# The Operator &~

Discussion in 'Perl' started by Jay Buffington, Sep 9, 2004.

1. ### Jay BuffingtonGuest

I was looking through some very badly written code at work today and I
came across this line:
my \$hold_status=\$invoice->{'HOLD_STATUS'} &~ HS_MAIL_IN_PHOTO;

HS_MAIL_IN_PHOTO is defined as a constant equal to 2.

I think the original author meant == instead of &~.

I tried this:
#!/usr/bin/perl -w

use strict;

my \$num1 = 0x110;
my \$num2 = 0x111;
my \$num3 = 0x011;

print "num1 &~ num2\n" if \$num1 &~ \$num2;
print "num2 &~ num3\n" if \$num2 &~ \$num3;
print "num1 &~ num3\n" if \$num1 &~ \$num3;

and got this output:
num1 &~ num2

Which has convinced me that this is a bitwise pattern matching
operator.

Are there any legitimate uses for &~? I can't think of one. I can't
find &~ documented anywhere. I've looked in perlop and the Camel
Book.

Why does this exist?

As a side note, I also played with &&~, which works like this:
print "foo" if (&sub1 &&~ &sub2); # execute sub1 and sub2 and only
print foo if sub1 returns true.

Jay

Jay Buffington, Sep 9, 2004

2. ### Guest

(Jay Buffington) wrote in message news:<>...
> I was looking through some very badly written code at work today and I
> came across this line:
> my \$hold_status=\$invoice->{'HOLD_STATUS'} &~ HS_MAIL_IN_PHOTO;
>
> HS_MAIL_IN_PHOTO is defined as a constant equal to 2.
>
> I think the original author meant == instead of &~.

No, it is not uncommon to use bitwise operations for flags. So this
mean that
\$invoice->{HOLD_STATUS} is a number being used as a bit array and we
wist to copy it into \$hold_status but without the flag
HS_MAIL_IN_PHOTO.

> I tried this:
> #!/usr/bin/perl -w
>
> use strict;
>
> my \$num1 = 0x110;
> my \$num2 = 0x111;
> my \$num3 = 0x011;
>
> print "num1 &~ num2\n" if \$num1 &~ \$num2;
> print "num2 &~ num3\n" if \$num2 &~ \$num3;
> print "num1 &~ num3\n" if \$num1 &~ \$num3;
>
> and got this output:
> num1 &~ num2
>
> Which has convinced me that this is a bitwise pattern matching
> operator.

Yes, it returns a number whose binary representation has 1s where
there were 1s in the LHS but not in RHS.

Used in a boolean context it tells you if there are any bits set in
the LHS that weren't in the RHS.

Of course all this assumes the LHS is a number. The bitwise operators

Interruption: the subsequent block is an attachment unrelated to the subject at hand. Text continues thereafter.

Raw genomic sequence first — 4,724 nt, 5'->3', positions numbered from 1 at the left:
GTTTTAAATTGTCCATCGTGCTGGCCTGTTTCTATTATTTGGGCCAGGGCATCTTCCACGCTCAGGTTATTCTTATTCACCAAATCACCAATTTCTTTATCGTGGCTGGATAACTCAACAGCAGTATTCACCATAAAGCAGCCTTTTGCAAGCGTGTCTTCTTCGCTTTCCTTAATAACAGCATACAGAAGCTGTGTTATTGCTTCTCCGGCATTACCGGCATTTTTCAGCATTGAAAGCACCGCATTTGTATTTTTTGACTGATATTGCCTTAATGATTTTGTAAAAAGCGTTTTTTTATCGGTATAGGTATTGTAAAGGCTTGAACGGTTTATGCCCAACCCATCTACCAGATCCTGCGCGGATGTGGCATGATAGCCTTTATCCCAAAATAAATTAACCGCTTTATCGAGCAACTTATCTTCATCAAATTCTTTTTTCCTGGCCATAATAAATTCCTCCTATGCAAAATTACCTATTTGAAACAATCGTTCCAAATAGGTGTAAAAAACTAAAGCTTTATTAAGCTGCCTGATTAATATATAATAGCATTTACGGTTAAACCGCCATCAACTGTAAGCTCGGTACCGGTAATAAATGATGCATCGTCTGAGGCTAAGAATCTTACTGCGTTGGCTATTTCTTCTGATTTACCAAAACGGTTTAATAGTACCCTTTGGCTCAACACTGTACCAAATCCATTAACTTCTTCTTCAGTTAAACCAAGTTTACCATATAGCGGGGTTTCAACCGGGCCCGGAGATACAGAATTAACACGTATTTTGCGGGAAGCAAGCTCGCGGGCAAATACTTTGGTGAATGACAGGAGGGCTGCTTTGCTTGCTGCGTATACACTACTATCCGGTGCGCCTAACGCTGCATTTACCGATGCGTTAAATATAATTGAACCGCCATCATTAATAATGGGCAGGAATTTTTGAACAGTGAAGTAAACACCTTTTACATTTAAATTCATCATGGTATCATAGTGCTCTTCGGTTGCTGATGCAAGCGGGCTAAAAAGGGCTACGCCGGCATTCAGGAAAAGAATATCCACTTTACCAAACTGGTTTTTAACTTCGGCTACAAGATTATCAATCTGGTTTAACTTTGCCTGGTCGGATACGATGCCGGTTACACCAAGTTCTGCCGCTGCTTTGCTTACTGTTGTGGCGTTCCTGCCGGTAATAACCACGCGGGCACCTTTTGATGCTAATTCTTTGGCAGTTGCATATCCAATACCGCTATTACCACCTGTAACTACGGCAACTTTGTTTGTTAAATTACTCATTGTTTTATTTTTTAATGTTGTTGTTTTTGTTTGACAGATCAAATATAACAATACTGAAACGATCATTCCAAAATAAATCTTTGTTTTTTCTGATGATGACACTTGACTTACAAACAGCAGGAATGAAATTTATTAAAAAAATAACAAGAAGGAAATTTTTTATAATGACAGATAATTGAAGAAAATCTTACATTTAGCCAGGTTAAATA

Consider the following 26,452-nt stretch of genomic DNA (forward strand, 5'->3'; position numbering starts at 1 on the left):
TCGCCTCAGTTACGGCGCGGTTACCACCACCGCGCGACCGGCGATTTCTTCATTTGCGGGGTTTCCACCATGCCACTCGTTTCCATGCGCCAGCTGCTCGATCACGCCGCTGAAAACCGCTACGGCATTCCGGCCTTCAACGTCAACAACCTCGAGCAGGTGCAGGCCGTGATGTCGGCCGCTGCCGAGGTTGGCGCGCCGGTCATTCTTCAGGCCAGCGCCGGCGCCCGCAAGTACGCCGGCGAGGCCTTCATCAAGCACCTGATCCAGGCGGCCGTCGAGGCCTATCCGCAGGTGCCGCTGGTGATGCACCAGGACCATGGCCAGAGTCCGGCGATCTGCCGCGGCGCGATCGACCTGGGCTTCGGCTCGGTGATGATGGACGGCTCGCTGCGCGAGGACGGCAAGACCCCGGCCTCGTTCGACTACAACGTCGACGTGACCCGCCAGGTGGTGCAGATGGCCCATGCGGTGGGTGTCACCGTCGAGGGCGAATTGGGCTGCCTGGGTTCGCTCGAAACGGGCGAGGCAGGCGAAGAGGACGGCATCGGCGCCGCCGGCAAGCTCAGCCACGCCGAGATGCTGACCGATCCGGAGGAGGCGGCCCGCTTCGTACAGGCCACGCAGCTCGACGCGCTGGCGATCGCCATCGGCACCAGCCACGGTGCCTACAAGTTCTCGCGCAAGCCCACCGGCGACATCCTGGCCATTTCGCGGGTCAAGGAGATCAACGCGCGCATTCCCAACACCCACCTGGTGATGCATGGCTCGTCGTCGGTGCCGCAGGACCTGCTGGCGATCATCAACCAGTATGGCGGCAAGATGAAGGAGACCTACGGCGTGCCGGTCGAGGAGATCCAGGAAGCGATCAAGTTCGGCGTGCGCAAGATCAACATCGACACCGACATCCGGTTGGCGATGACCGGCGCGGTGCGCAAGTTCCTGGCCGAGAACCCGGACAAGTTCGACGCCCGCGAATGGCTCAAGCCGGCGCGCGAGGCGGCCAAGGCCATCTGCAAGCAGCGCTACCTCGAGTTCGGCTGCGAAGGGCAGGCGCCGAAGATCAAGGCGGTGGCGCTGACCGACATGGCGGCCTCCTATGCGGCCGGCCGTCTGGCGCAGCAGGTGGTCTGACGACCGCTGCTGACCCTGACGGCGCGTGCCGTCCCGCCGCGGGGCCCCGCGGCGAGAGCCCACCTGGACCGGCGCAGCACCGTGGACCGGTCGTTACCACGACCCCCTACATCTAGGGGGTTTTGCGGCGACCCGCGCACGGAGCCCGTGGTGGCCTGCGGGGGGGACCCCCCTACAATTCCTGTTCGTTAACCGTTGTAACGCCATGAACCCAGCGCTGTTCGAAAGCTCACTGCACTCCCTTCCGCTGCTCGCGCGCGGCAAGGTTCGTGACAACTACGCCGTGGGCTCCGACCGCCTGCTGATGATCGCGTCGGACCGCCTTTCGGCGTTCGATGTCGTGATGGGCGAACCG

in Perl are about the only thing that will treat \$num1='666' and
\$num1=666 differently (for details RTFM).

> Are there any legitimate uses for &~? I can't think of one.

Yes there are many. I must admit to not having used in in Perl but
I've used it often in C (and indeed in SQL).

> I can't find &~ documented anywhere. I've looked in perlop and the Camel
> Book.
>
> Why does this exist?

Because geiven that there's no token &~ in Perl then perl will
interpret it as two tokens & and ~ (which are both documented in the
aforementioned places).

> As a side note, I also played with &&~, which works like this:
> print "foo" if (&sub1 &&~ &sub2); # execute sub1 and sub2 and only
> print foo if sub1 returns true.

Well actually if sub2 returns ~0 then it won't print foo.

This newsgroup does not exist (see FAQ). Please do not start threads
here.

, Sep 10, 2004

3. ### Joe SmithGuest

Jay Buffington wrote:

> I was looking through some very badly written code at work today and I
> came across this line:
> my \$hold_status=\$invoice->{'HOLD_STATUS'} &~ HS_MAIL_IN_PHOTO;
>
> HS_MAIL_IN_PHOTO is defined as a constant equal to 2.
>
> I think the original author meant == instead of &~.

How to set a bit:
\$variable = \$variable | \$bit;

How to clear a bit:
\$variable = \$variable & ~\$bit;

\$before = 1 | 2 | 4 | 8;
\$after = \$before & ~2;
printf "before=%04b after=%04b\n",\$before,\$after;

-Joe

Joe Smith, Sep 15, 2004